The Commission also stated that the action for costs against France would remain live and that following the case the Commission would review the provision under Article 228 of the treaty with a view to ensuring more effective mechanisms for applying sanctions to Member States who failed to obey EU law.

The UK Government regretted the decision by the European Commission not to pursue the case for penalties against France. The UK supported the Commission throughout and believed that pressing this case would have sent a firm message to Member States that no one country can avoid its obligations and responsibilities. Working through EU institutions was the best way to resolve this difficult issue, and it was thanks to the direct action by the Commission and the ECJ that the French Government lifted its illegal ban on British beef.

In 2006, the EU agreed to lift the embargo completely and the UK was allowed to resume exports of all live animals born after 1 August 1996.


BSE: UK beef embargo to be lifted

Europe’s BSE crisis

British beef: Commission satisfied that EU law is now respected

EU fine re British Beef

BSE: Lifting restrictions on the trade of cattle and beef from the UK

The Beef Hormone dispute

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Cattle are given growth hormones in order to promote faster growth.

In order to protect consumer health and safety, the EU has banned imports of hormone treated meat and only allows restricted imports of meat that is certified as produced without the use of hormones.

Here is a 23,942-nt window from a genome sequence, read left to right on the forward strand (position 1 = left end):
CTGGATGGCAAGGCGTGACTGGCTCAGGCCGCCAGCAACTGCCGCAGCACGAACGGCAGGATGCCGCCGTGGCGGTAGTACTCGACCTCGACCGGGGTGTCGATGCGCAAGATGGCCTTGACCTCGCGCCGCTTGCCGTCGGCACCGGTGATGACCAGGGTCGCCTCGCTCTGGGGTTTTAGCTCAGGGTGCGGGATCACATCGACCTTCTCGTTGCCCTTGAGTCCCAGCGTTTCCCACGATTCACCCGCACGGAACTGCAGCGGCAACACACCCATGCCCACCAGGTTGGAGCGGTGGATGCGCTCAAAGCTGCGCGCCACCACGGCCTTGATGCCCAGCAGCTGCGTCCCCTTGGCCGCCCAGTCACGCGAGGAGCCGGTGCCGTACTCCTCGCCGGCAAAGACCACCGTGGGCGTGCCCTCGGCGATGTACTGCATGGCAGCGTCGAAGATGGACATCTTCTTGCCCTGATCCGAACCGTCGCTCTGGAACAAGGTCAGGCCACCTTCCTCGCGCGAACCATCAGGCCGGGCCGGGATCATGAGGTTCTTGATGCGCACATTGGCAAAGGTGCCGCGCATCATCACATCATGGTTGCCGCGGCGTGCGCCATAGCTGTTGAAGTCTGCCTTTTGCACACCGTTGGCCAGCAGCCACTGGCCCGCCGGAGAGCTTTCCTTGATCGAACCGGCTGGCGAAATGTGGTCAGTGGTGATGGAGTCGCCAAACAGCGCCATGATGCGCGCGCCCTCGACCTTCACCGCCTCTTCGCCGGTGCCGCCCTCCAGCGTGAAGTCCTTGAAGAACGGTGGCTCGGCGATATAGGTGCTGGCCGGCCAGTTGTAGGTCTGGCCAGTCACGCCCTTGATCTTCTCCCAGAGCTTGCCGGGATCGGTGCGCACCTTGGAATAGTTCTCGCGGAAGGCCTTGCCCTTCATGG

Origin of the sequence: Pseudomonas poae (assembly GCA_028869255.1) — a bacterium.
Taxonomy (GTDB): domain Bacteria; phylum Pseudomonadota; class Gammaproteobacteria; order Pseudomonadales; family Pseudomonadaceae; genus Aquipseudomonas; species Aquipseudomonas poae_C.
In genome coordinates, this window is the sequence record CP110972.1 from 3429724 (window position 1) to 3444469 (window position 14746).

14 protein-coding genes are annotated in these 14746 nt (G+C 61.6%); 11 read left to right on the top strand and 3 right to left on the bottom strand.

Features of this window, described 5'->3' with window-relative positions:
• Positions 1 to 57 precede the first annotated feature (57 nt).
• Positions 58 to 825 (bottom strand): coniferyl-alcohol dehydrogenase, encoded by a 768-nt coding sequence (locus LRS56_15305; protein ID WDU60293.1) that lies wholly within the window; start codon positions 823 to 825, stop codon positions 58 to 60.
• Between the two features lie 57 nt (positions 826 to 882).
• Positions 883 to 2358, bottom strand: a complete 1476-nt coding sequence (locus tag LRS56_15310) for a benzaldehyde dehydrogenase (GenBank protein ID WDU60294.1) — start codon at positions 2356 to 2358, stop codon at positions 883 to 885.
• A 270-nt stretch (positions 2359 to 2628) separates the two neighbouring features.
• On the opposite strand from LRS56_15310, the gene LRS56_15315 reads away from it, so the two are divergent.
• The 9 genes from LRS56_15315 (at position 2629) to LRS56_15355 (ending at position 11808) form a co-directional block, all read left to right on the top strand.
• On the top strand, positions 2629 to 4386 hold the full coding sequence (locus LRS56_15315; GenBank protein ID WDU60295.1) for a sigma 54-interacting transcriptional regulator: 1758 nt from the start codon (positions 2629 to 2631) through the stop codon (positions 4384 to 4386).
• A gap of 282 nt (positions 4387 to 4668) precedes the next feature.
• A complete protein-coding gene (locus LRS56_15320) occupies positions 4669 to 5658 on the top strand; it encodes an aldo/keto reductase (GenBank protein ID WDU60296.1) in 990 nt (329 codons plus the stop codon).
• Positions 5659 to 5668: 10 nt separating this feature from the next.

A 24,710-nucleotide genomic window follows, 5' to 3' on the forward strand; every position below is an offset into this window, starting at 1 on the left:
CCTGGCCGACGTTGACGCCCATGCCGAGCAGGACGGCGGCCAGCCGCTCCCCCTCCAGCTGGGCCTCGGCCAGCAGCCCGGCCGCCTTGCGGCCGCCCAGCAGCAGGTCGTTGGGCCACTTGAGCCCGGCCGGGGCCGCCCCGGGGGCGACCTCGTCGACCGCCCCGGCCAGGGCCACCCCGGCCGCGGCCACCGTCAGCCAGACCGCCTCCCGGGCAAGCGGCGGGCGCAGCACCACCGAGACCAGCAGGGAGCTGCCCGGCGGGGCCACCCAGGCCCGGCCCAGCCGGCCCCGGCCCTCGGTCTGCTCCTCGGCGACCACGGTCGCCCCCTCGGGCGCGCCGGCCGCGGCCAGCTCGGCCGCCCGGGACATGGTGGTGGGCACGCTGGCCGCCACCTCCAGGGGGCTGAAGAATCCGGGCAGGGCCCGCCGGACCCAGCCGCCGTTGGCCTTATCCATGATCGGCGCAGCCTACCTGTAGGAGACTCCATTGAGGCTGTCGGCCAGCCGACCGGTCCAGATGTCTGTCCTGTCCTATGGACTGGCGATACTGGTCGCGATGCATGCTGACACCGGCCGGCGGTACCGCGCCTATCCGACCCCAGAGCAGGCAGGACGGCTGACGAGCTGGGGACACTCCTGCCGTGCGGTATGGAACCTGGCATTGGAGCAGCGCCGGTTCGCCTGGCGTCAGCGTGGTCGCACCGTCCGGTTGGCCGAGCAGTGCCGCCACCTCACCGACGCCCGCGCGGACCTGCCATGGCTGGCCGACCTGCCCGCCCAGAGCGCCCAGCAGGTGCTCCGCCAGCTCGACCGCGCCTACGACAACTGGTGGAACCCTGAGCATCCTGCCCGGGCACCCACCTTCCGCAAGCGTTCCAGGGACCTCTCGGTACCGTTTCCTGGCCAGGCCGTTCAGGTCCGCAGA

This has caused a dispute with the US, known as the Beef Hormone Dispute, that has been ongoing since 1989, and is still on-going. The dispute has resulted in the imposition of tariffs on a number of products exported from EU countries to the US.

Read on for more details about the dispute.

EU Trade with non-EU countries (2015)

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The EU trades with most countries in the world and this is worth a total of 3,513,929 Million Euro (3.5 Trillion), based on figures for 2015.

The following breakdown shows the value of the trade between the EU non-EU countries. It does not include the figures for internal trade between the 28 EU countries.

The top 10 trading partners accounted for 62.96% of the total EU trade.

2 of the top 10 countries that the EU trades with are Norway and Switzerland with a total value of € 376 Billion or 10.7% of the total trade

Total EU Trade Table

Figure 1 – Total EU Trade with non-EU countries (table)

Total EU Trade Chart

Figure 2 – Total Trade with non-EU countries (chart)

Exploring these figures further shows that Imports to the EU from non-EU countries totalled 1,724,867 Million Euro (1.7 Trillion Euro). The top 10 trading partners accounted for 66.23% of the total and goods totalling € 176 Billion Euro, or 10.24% of the total goods imported came from Norway and Switzerland.

EU Imports Table

Figure 3 – Total Imports to the EU from non-EU countries (table)

EU Imports Chart

Figure 4 – Total Imports to the EU from non-EU countries (chart)

Exports from the EU to non-EU countries totalled €1,789,063 Million Euro (€1.8 Trillion Euro). The top 10 trading partners accounted for 66.23% of the total and goods totalling almost €200 Billion Euro, or 11.16% of the total were exported to Norway and Switzerland

EU Exports Table

Figure 5 – Total Exports from the EU to non-EU countries (table)

EU Exports Chart